Column: Dino Cortopassi: Not just another rich guy with an idea:  Dan Morain writes, “You’ve heard the story before, or so you might think: Some rich guy comes up with an idea to reshape the state in his image, spends some of his pocket change to get it on the ballot, and the rest of us are left to sort it out.  Dean Cortopassi, Dino to his friends, is a wealthy guy with an idea. True to form, he and his wife, Joan, spent $4 million to place an initiative on the ballot next year; they can afford it. And there will be a mighty campaign to defeat it.  The implications of his initiative are not fully clear. … ”  Read more from the Sacramento Bee here:  Dino Cortopassi: Not just another rich guy with an idea

Column: Waterless slip n’ slide?  Dream on, Silicon Valley kids:  Robin Abcarian writes, “Mountain View, Calif. — How are tech wizards and high-profile political leaders handling California’s most severe drought? I mean, up close and personal?  On Thursday, in the Computer History Museum here, the Silicon Valley Leadership Group gathered for its annual policy conference. Panel discussion topics ranged from dealing with the drought to how to get a more racially diverse group of students interested in science, technology, engineering and math careers, to the “disruptive” technologies that are coming down the pike (virtual reality test drives for Teslas, anyone?). … ”  Read more from the LA Times here:  Waterless slip n’ slide? Dream on, Silicon Valley kids

More news and commentary in the Weekend Daily Digest …

Daily Digest, weekend edition: Drought leaves Valley aquifers in danger; Klamath River fish health improved; Westlands Water District’s drainage clean up time may have come; Drip irrigation – not the drought buster you thought, and more …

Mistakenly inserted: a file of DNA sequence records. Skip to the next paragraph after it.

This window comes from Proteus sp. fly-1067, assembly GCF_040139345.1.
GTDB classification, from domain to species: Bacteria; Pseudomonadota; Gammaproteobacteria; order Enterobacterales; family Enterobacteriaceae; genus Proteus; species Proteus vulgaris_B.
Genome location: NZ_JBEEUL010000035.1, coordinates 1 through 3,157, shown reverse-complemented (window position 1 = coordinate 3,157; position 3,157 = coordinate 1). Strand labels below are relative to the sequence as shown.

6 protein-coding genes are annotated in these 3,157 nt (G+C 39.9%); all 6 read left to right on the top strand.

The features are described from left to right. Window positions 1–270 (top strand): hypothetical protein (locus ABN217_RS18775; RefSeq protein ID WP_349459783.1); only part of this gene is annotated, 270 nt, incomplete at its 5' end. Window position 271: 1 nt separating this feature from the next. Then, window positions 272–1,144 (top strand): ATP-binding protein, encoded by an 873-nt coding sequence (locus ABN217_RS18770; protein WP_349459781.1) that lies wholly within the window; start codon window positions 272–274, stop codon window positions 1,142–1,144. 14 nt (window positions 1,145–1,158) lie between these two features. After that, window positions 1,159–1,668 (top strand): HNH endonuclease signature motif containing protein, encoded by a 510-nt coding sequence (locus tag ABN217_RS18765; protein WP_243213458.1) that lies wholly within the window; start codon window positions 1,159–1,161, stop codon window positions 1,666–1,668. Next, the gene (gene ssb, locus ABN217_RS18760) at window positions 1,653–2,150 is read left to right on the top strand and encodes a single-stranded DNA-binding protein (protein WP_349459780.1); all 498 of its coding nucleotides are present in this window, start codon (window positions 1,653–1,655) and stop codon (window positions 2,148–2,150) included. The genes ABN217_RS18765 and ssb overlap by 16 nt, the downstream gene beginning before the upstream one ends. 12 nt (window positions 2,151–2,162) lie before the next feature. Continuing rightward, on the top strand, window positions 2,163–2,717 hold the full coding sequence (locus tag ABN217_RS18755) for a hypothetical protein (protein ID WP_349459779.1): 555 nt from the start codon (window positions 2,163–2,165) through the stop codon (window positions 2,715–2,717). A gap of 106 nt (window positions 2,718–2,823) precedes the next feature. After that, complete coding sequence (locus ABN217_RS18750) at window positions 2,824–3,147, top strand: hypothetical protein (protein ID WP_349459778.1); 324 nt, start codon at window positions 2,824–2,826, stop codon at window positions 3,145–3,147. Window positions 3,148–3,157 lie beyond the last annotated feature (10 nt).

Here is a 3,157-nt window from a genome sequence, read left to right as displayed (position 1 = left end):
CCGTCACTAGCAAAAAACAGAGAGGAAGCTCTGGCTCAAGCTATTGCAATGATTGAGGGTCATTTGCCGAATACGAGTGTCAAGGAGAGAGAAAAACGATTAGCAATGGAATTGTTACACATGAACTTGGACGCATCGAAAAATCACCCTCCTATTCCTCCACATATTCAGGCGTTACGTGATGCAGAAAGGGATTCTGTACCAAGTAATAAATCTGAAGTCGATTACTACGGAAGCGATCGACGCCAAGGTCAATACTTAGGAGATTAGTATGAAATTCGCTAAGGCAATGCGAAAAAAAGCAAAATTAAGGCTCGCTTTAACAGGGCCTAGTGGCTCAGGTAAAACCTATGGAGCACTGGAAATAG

Also on Maven’s Notebook today …

Delta Protection Commission prepares to comment on Cal Water Fix

Reservoir and water conditions for September 28, 2015

News Worth Noting: Delta-area Congressional members vote No on RAPID Act; Draft 2016 San Joaquin River Restoration Channel Capacity Report; San Diego County Water Authority to Test Seawater Intake Technologies

Click here to read more editions of the Daily Digest.

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About the Daily Digest: The Daily Digest is a collection of selected news articles, commentaries and editorials appearing in the mainstream press. Items are generally selected to follow the focus of the Notebook blog. The Daily Digest is published every weekday with a weekend edition posting on Sundays.

hard_working_on_computer_anim_150_clr_7364Maven’s Notebook
The diary of a confessed obsessive-compulsive California water news junkie